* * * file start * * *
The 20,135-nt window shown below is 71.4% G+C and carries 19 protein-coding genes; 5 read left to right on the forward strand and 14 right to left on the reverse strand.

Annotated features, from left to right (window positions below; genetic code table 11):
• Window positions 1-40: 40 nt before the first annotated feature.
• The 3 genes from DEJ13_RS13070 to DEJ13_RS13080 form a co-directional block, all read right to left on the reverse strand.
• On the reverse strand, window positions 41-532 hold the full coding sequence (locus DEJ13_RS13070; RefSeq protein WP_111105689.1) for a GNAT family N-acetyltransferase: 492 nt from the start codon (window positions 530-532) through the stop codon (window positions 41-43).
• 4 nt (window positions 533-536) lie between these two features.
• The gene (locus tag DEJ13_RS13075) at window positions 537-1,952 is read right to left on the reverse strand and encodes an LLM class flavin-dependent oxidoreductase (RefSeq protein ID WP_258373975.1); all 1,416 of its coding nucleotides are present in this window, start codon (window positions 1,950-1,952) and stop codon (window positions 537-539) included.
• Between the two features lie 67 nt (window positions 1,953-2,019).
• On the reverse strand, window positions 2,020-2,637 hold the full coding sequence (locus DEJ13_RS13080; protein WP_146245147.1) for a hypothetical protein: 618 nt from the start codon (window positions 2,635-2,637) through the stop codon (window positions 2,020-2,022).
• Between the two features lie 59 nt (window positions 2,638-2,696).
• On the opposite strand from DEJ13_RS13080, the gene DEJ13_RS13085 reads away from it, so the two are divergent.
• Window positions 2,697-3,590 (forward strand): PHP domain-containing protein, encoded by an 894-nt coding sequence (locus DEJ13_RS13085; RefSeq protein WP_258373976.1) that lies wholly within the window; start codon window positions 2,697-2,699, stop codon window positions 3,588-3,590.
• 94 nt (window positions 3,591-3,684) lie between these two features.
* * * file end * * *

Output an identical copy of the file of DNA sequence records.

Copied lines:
The 20,135-nt window shown below is 71.4% G+C and carries 19 protein-coding genes; 5 read left to right on the forward strand and 14 right to left on the reverse strand.

Annotated features, from left to right (window positions below; genetic code table 11):
• Window positions 1-40: 40 nt before the first annotated feature.
• The 3 genes from DEJ13_RS13070 to DEJ13_RS13080 form a co-directional block, all read right to left on the reverse strand.
• On the reverse strand, window positions 41-532 hold the full coding sequence (locus DEJ13_RS13070; RefSeq protein WP_111105689.1) for a GNAT family N-acetyltransferase: 492 nt from the start codon (window positions 530-532) through the stop codon (window positions 41-43).
• 4 nt (window positions 533-536) lie between these two features.
• The gene (locus tag DEJ13_RS13075) at window positions 537-1,952 is read right to left on the reverse strand and encodes an LLM class flavin-dependent oxidoreductase (RefSeq protein ID WP_258373975.1); all 1,416 of its coding nucleotides are present in this window, start codon (window positions 1,950-1,952) and stop codon (window positions 537-539) included.
• Between the two features lie 67 nt (window positions 1,953-2,019).
• On the reverse strand, window positions 2,020-2,637 hold the full coding sequence (locus DEJ13_RS13080; protein WP_146245147.1) for a hypothetical protein: 618 nt from the start codon (window positions 2,635-2,637) through the stop codon (window positions 2,020-2,022).
• Between the two features lie 59 nt (window positions 2,638-2,696).
• On the opposite strand from DEJ13_RS13080, the gene DEJ13_RS13085 reads away from it, so the two are divergent.
• Window positions 2,697-3,590 (forward strand): PHP domain-containing protein, encoded by an 894-nt coding sequence (locus DEJ13_RS13085; RefSeq protein WP_258373976.1) that lies wholly within the window; start codon window positions 2,697-2,699, stop codon window positions 3,588-3,590.
• 94 nt (window positions 3,591-3,684) lie between these two features.